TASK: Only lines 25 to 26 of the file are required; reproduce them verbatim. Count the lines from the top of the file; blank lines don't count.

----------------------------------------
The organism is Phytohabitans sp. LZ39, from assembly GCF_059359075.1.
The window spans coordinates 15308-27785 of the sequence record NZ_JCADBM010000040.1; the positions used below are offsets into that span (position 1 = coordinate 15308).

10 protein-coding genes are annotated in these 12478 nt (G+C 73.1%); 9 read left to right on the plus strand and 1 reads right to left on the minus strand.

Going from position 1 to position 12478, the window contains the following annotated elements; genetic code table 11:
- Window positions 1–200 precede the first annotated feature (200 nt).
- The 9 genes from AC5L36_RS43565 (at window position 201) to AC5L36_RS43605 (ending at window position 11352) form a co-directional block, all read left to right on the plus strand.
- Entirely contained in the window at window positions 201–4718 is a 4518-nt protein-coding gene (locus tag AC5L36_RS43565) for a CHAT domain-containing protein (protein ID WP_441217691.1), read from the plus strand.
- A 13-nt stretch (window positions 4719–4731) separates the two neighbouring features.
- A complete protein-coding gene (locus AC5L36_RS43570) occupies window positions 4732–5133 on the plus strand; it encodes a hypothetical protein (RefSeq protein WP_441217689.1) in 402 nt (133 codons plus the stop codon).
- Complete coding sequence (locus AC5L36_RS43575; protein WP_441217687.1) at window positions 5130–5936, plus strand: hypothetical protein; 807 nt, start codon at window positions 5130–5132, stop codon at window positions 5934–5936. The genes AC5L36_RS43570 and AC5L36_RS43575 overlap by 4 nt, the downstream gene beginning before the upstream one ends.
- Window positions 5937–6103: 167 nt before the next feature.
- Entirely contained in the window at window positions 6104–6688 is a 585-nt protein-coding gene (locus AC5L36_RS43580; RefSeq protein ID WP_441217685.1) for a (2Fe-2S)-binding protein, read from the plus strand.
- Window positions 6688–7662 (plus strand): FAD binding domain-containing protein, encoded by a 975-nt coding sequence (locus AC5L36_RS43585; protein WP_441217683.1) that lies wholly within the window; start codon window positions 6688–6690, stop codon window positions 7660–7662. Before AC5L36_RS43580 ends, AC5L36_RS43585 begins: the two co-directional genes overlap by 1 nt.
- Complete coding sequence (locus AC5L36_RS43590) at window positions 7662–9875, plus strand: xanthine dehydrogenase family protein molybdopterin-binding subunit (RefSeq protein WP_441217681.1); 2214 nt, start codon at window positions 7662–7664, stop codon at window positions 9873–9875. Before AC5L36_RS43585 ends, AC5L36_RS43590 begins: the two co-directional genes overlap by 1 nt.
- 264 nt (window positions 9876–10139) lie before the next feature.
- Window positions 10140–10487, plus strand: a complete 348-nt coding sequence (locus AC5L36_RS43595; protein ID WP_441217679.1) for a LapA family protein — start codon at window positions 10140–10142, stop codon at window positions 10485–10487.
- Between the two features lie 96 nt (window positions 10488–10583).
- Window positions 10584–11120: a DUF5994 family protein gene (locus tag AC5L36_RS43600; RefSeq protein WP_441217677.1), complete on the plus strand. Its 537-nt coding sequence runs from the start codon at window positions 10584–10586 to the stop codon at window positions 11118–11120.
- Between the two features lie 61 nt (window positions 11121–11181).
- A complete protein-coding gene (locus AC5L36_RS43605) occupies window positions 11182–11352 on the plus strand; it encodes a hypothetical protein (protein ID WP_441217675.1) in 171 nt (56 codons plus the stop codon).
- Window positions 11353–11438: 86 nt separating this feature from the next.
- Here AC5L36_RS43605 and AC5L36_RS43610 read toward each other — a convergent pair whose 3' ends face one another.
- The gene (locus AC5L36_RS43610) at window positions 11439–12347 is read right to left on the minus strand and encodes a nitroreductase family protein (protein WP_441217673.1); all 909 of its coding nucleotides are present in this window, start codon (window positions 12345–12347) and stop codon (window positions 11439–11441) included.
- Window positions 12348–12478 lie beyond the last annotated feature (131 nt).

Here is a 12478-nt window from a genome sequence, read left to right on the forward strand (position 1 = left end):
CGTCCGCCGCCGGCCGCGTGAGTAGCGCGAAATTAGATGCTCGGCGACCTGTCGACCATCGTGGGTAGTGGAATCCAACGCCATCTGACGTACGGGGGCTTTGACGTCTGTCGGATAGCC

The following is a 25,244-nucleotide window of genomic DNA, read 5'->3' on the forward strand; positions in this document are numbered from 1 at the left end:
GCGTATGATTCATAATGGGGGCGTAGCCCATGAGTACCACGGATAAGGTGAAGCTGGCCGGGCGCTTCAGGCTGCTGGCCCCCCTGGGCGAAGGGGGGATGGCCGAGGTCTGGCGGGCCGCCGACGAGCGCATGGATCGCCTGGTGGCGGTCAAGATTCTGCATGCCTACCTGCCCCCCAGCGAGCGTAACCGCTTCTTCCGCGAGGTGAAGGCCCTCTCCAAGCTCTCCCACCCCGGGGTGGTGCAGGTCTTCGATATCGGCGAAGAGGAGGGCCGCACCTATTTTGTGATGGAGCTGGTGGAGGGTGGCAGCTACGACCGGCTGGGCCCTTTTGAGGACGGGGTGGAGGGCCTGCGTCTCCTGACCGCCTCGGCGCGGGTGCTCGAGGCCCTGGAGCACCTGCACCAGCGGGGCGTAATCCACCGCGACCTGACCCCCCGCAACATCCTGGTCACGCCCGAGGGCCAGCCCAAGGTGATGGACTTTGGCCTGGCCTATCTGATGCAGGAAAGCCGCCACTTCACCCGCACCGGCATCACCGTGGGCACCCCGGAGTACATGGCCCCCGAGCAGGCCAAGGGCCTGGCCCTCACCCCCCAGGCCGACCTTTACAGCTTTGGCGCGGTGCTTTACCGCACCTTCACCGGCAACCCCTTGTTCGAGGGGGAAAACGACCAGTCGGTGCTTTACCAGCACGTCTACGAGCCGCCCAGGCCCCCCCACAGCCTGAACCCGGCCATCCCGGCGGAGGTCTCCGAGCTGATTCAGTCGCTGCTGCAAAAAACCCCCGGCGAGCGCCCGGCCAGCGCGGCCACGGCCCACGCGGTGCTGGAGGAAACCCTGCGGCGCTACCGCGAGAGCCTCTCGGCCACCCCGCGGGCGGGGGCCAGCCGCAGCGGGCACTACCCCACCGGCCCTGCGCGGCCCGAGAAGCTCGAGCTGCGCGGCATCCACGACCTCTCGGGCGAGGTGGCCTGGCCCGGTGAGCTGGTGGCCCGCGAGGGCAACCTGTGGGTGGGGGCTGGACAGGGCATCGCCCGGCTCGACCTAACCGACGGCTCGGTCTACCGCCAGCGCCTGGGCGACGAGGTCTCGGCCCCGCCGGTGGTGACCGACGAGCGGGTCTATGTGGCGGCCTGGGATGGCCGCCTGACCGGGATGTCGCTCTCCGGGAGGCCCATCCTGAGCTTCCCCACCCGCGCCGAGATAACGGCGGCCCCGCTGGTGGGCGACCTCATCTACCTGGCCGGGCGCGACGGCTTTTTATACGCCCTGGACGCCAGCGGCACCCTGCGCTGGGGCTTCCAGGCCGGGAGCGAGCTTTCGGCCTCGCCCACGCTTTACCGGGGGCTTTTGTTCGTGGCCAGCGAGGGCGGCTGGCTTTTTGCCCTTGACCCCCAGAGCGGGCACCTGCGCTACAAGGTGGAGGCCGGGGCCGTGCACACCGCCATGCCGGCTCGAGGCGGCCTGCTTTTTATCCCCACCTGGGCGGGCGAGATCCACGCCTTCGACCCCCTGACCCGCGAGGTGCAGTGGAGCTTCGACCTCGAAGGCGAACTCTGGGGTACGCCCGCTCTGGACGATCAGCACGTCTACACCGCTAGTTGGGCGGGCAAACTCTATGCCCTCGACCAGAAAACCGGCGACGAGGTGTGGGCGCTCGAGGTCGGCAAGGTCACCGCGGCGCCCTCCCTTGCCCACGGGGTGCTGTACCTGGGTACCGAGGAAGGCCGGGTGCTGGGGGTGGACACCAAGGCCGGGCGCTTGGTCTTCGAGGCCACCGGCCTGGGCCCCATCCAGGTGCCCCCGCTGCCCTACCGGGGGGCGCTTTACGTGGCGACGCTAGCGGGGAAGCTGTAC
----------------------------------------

Here is a 12478-nt window from a genome sequence, read left to right on the forward strand (position 1 = left end):
CGTCCGCCGCCGGCCGCGTGAGTAGCGCGAAATTAGATGCTCGGCGACCTGTCGACCATCGTGGGTAGTGGAATCCAACGCCATCTGACGTACGGGGGCTTTGACGTCTGTCGGATAGCC